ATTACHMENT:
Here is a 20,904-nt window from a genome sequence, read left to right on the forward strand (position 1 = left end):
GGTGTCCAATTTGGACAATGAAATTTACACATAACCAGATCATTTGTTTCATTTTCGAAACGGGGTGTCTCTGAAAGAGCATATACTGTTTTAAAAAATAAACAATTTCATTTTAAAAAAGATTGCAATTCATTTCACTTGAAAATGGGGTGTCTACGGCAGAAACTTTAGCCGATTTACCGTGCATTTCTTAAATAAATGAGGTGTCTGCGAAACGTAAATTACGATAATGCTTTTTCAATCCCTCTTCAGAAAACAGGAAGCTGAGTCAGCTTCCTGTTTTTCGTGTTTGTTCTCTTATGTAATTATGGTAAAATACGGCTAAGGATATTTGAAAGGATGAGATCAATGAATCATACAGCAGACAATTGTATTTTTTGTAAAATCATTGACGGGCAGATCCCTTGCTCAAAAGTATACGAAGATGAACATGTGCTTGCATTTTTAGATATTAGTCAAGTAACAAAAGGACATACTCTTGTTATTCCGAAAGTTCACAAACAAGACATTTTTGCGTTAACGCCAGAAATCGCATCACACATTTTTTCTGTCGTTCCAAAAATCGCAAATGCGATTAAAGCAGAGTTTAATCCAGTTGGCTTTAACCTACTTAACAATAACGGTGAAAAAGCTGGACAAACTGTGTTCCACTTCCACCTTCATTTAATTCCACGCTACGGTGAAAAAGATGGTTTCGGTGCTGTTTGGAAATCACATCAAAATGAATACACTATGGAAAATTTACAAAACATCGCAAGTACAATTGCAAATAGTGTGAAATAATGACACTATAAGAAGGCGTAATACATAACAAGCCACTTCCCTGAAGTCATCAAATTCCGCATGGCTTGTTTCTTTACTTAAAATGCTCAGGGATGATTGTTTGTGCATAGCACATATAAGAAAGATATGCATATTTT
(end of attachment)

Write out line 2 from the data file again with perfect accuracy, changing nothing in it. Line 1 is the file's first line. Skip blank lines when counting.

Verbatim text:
GGTGTCCAATTTGGACAATGAAATTTACACATAACCAGATCATTTGTTTCATTTTCGAAACGGGGTGTCTCTGAAAGAGCATATACTGTTTTAAAAAATAAACAATTTCATTTTAAAAAAGATTGCAATTCATTTCACTTGAAAATGGGGTGTCTACGGCAGAAACTTTAGCCGATTTACCGTGCATTTCTTAAATAAATGAGGTGTCTGCGAAACGTAAATTACGATAATGCTTTTTCAATCCCTCTTCAGAAAACAGGAAGCTGAGTCAGCTTCCTGTTTTTCGTGTTTGTTCTCTTATGTAATTATGGTAAAATACGGCTAAGGATATTTGAAAGGATGAGATCAATGAATCATACAGCAGACAATTGTATTTTTTGTAAAATCATTGACGGGCAGATCCCTTGCTCAAAAGTATACGAAGATGAACATGTGCTTGCATTTTTAGATATTAGTCAAGTAACAAAAGGACATACTCTTGTTATTCCGAAAGTTCACAAACAAGACATTTTTGCGTTAACGCCAGAAATCGCATCACACATTTTTTCTGTCGTTCCAAAAATCGCAAATGCGATTAAAGCAGAGTTTAATCCAGTTGGCTTTAACCTACTTAACAATAACGGTGAAAAAGCTGGACAAACTGTGTTCCACTTCCACCTTCATTTAATTCCACGCTACGGTGAAAAAGATGGTTTCGGTGCTGTTTGGAAATCACATCAAAATGAATACACTATGGAAAATTTACAAAACATCGCAAGTACAATTGCAAATAGTGTGAAATAATGACACTATAAGAAGGCGTAATACATAACAAGCCACTTCCCTGAAGTCATCAAATTCCGCATGGCTTGTTTCTTTACTTAAAATGCTCAGGGATGATTGTTTGTGCATAGCACATATAAGAAAGATATGCATATTTT